Lessons Learned From Writing A Book About A Terrible Marriage

I have known my husband for almost thirty years. A lot has happened in that time. We’ve moved five times, had two daughters, changed jobs about a dozen times, opened and closed a small business, and weathered cancer treatments. It wasn’t until I sat down to write Overlook, in which we witness a marriage in crisis, that I thought about what makes a marriage successful. Writing about Kitty and Seth Haskell’s dysfunctional marriage shed light on what was and was not working in my own marriage.

Here are a few of the lessons I’ve gleaned from the last two years of writing Overlook:

  • My husband is a pretty great guy. Writing about Seth Haskell’s jerky behavior made me appreciate what a decent individual my darling husband is.
  • Communication is key. Kitty and Seth don’t talk to each other about the important things in their marriage. If Kitty had an honest conversation with her husband about their intimate relationship, years of pain and dissatisfaction could have been avoided. When they finally have that conversation, too much damage had been done. My husband is not “a talker.” He avoids difficult conversations whenever possible. Writing about Kitty and Seth has encouraged me to corner him and tackle those tricky conversations.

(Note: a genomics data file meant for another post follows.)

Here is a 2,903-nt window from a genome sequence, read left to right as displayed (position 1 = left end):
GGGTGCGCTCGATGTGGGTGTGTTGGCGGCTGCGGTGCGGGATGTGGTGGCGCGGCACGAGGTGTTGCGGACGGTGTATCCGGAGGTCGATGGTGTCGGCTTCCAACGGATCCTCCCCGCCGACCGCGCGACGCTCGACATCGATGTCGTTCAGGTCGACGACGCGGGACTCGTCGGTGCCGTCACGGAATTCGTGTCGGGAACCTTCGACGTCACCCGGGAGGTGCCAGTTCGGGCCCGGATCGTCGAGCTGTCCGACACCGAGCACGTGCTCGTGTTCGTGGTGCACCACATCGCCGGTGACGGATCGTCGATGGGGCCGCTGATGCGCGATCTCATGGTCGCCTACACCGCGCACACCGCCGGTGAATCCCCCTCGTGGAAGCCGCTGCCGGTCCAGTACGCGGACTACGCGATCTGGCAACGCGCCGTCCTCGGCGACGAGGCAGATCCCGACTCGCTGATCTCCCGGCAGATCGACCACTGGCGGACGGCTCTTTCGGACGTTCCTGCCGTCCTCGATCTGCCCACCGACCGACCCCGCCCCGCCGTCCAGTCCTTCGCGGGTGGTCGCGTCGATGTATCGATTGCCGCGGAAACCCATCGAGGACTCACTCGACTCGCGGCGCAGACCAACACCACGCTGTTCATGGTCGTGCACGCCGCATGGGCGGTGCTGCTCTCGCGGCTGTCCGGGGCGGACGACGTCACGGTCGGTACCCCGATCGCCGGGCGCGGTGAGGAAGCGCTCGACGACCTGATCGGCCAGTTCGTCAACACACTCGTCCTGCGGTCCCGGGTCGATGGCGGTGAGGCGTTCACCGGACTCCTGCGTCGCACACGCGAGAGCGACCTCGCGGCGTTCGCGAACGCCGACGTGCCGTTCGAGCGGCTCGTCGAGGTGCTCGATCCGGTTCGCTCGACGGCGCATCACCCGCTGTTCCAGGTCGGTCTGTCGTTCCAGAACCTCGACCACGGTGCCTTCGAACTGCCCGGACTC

• A gilded caged is still a cage. Kitty has all the accoutrements of a perfect life, yet she is trapped. Her life is not her own. She is controlled by her husband, and to a certain extent, her mother. Writing Overlook reminded me that if you want to live authentically, you have to live your life on your own terms. No one else should be able to tell you how to live. My husband has toyed with the idea of leaving our secure suburban life behind and going on some big adventure after our girls are on their own. I think I should encourage him to pursue that dream.
  • Nothing is perfect.
  • Don’t sweat the small stuff. You live with someone long enough, you will find them annoying. Get over it. My husband has this annoying habit of leaving his belt everywhere – on the back of chairs, on the stairs, in the middle of the floor. It annoys me (especially since I slipped on one of his belts in 1992 and fell down a flight of stairs) but it is not the end of the world. He also gets coffee grounds all over the kitchen counter every single morning. It bugs me. On the other hand, my seeming inability to put my shoes away annoys him to no end.
  • Compromise requires two people. If one spouse is constantly giving in to the other, that’s not compromise. It’s submission. Kitty told herself that she and Seth compromised on the tricky parts of their marriage. Not true. He what ever he wanted and she also did whatever he wanted. Two people who share a life need to compromise.
  • A mother will risk everything for her children. I don’t want to give away the ending of Overlook but suffice to say, Kitty does have a breaking point.

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